A few wrong numbers or unmatched numbers were found in toolkit.

Grammar Rating: 5 out of 5

Q: The text is not culturally insensitive or offensive in any way. It should make use of examples that are inclusive of a variety of races, ethnicities, and backgrounds

It was neutral. It actually emphasized multi-cultural aspect in a globalized economy.

Cultural Relevance Rating: 5 out of 5

Q: Are there any other comments you would like to make about this book, for example, its appropriateness in a Canadian context or specific updates you think need to be made?

The textbook try to capture the interest in understanding events and developments in a globalized economy. It presents economics in a way that is modern and based in the real world of business and economic policy. Compared to other textbook in the market, this textbook has more up-to-date data and references with web-links, which will be competitive points.

However, its clarity and comprehensibility are questionable. Readability will be an issue in terms of logic and flow of building policy analysis tools, which must be key learning points.

Including more Canadian data and revising visual data (graphs, images) would improve comprehensiveness of this textbook.

2. Reviewed by: Xiaowen Lei
  • Institution: Simon Fraser University
  • Title/Position: PhD candidate, Teaching Assistant
  • Overall Rating: 4.7 out of 5
  • Date:
  • License: Creative Commons License

Q: The text covers all areas and ideas of the subject appropriately and provides an effective index and/or glossary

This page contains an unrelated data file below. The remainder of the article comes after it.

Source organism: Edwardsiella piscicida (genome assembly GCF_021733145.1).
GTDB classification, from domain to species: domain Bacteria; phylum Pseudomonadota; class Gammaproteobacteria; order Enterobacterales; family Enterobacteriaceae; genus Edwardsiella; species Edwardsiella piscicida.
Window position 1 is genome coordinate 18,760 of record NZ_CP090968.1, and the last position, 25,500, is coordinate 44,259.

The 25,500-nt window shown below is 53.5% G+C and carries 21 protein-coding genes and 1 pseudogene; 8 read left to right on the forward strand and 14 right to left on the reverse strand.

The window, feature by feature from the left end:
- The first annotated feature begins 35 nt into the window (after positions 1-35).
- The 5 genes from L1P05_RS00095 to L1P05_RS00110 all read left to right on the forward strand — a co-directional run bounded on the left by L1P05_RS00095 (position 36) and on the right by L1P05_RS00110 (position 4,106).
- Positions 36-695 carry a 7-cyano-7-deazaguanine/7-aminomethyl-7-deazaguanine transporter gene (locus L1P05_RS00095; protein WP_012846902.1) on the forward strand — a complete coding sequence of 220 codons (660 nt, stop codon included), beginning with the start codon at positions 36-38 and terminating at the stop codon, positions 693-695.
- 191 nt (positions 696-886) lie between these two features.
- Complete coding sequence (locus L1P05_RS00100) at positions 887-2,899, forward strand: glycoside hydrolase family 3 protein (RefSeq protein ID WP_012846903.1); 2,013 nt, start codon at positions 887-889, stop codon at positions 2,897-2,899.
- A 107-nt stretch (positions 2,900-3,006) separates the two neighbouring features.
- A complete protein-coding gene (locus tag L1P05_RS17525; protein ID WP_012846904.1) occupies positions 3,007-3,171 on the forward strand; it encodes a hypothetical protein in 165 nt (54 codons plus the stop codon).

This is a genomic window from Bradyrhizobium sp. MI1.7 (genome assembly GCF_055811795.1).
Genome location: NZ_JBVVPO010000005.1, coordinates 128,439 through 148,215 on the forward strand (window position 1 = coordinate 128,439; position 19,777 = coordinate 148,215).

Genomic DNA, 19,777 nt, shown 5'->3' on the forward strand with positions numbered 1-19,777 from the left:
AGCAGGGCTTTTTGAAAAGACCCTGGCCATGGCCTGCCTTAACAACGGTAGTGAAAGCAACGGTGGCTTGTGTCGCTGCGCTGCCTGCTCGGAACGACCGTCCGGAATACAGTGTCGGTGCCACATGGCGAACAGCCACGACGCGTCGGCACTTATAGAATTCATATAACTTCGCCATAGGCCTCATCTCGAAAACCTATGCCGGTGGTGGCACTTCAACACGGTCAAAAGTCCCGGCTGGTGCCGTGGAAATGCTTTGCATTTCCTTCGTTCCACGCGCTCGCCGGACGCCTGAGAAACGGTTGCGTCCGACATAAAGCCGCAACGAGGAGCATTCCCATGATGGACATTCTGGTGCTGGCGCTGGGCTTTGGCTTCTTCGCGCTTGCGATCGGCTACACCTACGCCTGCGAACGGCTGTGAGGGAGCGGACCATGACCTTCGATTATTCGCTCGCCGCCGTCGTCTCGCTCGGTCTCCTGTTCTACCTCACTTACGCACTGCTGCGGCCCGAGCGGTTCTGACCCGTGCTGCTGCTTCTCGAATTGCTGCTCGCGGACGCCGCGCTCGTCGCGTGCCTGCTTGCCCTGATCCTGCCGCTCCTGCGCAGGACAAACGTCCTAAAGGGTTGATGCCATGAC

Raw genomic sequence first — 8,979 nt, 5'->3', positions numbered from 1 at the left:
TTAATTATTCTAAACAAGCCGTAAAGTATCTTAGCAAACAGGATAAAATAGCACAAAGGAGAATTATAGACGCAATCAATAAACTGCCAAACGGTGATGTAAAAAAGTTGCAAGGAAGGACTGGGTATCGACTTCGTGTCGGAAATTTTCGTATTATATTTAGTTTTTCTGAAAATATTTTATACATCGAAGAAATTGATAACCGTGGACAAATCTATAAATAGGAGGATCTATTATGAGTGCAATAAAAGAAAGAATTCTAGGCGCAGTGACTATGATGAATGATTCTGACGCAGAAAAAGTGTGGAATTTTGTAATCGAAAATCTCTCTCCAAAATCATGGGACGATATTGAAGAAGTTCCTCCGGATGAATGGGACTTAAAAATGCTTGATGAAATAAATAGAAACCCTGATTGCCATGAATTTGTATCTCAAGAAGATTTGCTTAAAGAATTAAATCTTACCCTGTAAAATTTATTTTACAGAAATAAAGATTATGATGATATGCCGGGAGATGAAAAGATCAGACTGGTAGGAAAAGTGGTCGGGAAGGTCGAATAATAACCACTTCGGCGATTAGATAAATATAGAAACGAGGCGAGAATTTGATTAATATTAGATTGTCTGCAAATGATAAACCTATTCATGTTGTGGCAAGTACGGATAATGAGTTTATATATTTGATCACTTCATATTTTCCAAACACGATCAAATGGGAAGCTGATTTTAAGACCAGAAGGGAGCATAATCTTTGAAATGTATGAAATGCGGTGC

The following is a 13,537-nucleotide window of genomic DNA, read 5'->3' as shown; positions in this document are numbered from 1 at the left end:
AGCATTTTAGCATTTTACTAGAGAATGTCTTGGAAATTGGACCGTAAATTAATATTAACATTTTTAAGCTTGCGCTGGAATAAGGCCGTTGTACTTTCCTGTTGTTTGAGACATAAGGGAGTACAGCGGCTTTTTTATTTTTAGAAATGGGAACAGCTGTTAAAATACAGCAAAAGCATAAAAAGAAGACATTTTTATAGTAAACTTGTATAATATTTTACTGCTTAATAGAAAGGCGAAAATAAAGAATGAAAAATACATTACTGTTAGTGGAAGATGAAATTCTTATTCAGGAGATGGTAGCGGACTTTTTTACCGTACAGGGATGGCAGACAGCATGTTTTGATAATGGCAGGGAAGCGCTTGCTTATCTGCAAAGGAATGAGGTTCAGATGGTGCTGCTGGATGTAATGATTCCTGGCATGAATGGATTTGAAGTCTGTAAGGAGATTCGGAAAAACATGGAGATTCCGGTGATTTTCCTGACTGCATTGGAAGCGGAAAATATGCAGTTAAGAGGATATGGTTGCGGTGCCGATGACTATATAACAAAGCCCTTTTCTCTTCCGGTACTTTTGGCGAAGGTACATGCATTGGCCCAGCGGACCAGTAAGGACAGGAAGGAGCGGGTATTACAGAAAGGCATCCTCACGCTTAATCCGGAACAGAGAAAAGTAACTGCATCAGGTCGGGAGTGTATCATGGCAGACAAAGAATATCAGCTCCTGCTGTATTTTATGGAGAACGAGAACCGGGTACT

The book is quite idea-oriented and suitable for entry-level undergrad to read to get a first picture of how macroeconomics looks like, a vast variety of real-world examples are provided. So in that aspect, the book is quite comprehensive. However, if viewing it as a serious theory text, the book has some missing pieces. It emphasize a lot on labour market and monetary market, but doesn’t talk much about business cycle and growth theory in general.

Comprehensiveness Rating: 4 out of 5

Q: Content is accurate, error-free and unbiased

Yes, this aspect of the book is great. The charts and tables in the book drawn from very recent data from official resources, which is the most error-free data most economists could possibly get. On the other hand, when it comes to a macroeconomics text, it’s hard to judge “unbiasedness” since different stories could be told to explain a certain phenomena. This text attempts to explain economic stories in a classical way, assuming no frictions in market decentralization. It’s still a standard approach in the industry though some supplements could be added.